CARACAS (Reuters) - Venezuela’s President Nicolas Maduro has sought to ease protests and global censure by granting house arrest to opposition leader Leopoldo Lopez but he risks both energizing the opposition and alienating part of his socialist base.
After three months of often violent street demonstrations demanding early elections and freedom for activists, the pro-government Supreme Court let Venezuela’s most famous jailed politician return to his Caracas home after three years.
Lopez, 46, a U.S.-educated economist and leader of the Popular Will party, is beloved by some in the opposition who admire his hardline stance and see him as a future president.
But he is loathed by many in the ruling Socialist Party who deem him an elitist coup-monger intent on overthrowing them.
The government has framed the release, partly brokered by former Spanish Prime Minister Jose Luis Rodriguez Zapatero, as evidence that dialogue, not conflict, is the way forward.
Maduro quickly urged Lopez to rein in protests he says are seeking a coup amid a blistering economic crisis.
But the decision could be an unhappy middle ground that further isolates Maduro, a former bus driver and union leader narrowly elected to replace late leader Hugo Chavez in 2013, without bringing him tangible benefits.
Greeting the decision with fireworks and tears of joy at Lopez’s home, opposition supporters vowed to stick to the streets until all their demands are met.
“This is like a burst of oxygen after so many years of fighting,” said student Angel Ybirma, 28, who called his mother when he heard the news before draping himself in a Venezuelan flag and hopping on a motorbike to celebrate at the Lopez home.
“This shows the government is scared, that it’s under a lot of international pressure, and that we’re going to emerge from this soon. We have to keep going with more passion,” he said, adding that Lopez deserves full freedom.
Lopez, jailed on charges of inciting violence during similar protests in 2014, himself urged Venezuelans to keep up the grueling and often violent street action that has led to nearly 100 deaths, hundreds of arrests, and thousands of injuries.
The opposition is also holding an unofficial plebiscite next Sunday to ask Venezuelans what they think of Maduro’s controversial plan to rewrite the constitution and whether they instead want an early vote to remove him.
Also cheered by some signs of dissent within government and the armed forces, Maduro’s foes are unlikely to soon sit down for public talks with the government.
A dialogue mediated by Zapatero last year collapsed with little to show for it, and many in the opposition see him as a sellout who bought Maduro more time.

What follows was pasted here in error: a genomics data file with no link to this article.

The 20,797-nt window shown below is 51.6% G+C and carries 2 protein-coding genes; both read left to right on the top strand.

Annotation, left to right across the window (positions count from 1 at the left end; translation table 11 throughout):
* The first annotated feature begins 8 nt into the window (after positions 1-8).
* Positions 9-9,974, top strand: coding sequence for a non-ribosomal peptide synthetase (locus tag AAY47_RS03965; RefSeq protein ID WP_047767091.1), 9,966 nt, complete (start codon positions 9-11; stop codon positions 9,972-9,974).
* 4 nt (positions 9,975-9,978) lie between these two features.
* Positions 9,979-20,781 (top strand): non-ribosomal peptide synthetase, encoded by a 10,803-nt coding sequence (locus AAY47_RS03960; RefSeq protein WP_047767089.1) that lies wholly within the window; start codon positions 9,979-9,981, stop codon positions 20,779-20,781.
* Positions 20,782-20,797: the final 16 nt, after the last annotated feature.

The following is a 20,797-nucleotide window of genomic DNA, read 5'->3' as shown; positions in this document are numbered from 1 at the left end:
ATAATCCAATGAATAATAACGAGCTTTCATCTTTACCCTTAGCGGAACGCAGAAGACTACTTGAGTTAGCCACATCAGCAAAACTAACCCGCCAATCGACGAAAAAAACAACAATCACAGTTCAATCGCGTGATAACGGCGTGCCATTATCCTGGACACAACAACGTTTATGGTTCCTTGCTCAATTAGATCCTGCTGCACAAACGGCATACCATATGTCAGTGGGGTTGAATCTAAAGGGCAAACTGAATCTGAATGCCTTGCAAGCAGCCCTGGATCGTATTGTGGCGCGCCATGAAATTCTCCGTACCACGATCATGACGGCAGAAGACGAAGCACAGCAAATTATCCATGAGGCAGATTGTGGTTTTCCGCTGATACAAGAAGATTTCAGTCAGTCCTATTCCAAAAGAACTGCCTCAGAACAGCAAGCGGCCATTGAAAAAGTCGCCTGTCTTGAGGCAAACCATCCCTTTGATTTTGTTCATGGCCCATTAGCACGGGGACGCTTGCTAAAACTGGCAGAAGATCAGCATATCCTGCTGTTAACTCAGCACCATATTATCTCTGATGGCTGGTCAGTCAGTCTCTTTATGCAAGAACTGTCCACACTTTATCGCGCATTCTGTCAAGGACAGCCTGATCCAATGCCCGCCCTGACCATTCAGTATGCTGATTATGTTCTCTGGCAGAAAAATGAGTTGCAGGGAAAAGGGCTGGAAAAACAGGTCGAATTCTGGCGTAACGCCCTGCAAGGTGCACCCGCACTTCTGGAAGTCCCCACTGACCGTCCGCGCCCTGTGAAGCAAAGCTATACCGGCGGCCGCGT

Still, the Lopez decision and the revived role of international mediators could carve out a potential roadmap for future negotiations.
The concession to Lopez, the scion of a wealthy family, could also deepen some fissures within “Chavismo”, previously united under the charismatic and domineering Chavez.
For years, officials have derided Lopez as a murderer and instigator of violence responsible for dozens of deaths during the 2014 protests, so his sudden release for alleged health reasons is sitting badly with some “Chavistas.”
“Today we awoke to a decision that fills us with indignation,” said former Prisons Minister and prominent Socialist Party official Iris Varela, clad in a T-shirt emblazoned with a stylized image of Chavez’s eyes.
She added that the decision highlights separation of powers in Venezuela and that she would accept it, but there were further rumblings on social media from other Chavez supporters who think Maduro is betraying the late leader’s legacy.
Some questioned the Supreme Court’s stated reason for granting Lopez house arrest given he seemed healthy and fit when he saluted supporters, while others warned it would not halt protests and said it was an insult to the 2014 victims.
To be sure, there are still many unanswered questions surrounding Lopez’s release from jail, including how the move was negotiated and whether other releases could follow.
But in any case, the decision to let him go home is not a game-changer for the opposition. Maduro retains a firm grip over institutions, including the crucial Supreme Court, and is pushing ahead with a new constitutional assembly with powers to rewrite the charter and supersede institutions.
The opposition warns the July 30 vote is a sham poll designed to consolidate his powers as a “dictator”. They hope their own plebiscite next Sunday will further de-legitimize Maduro, although the process will be purely symbolic.
The historically fragmented coalition will also have to adjust to the return of Lopez, seen by some in the opposition as hot-headed and domineering.
He and fellow opposition leader Henrique Capriles, a sports-loving lawyer who advocates more moderate tactics, have clashed over strategy and leadership in the past and could jostle for a future presidential ticket.
The terms of Lopez’s house arrest have not been made public, so it is unclear to what extent he will be able to participate in future strategizing within the opposition.
But the coalition is united in its street strategy and both men are banned from holding office, likely lessening tensions.
“This is not the moment for individual rivalries. The big responsibility right now is to find a path forward for the country, so I wouldn’t worry about divisions,” said political consultant Armando Briquet, a former campaign manager of two-time opposition presidential candidate Capriles.
Editing by Andrew Cawthorne and James Dalgleish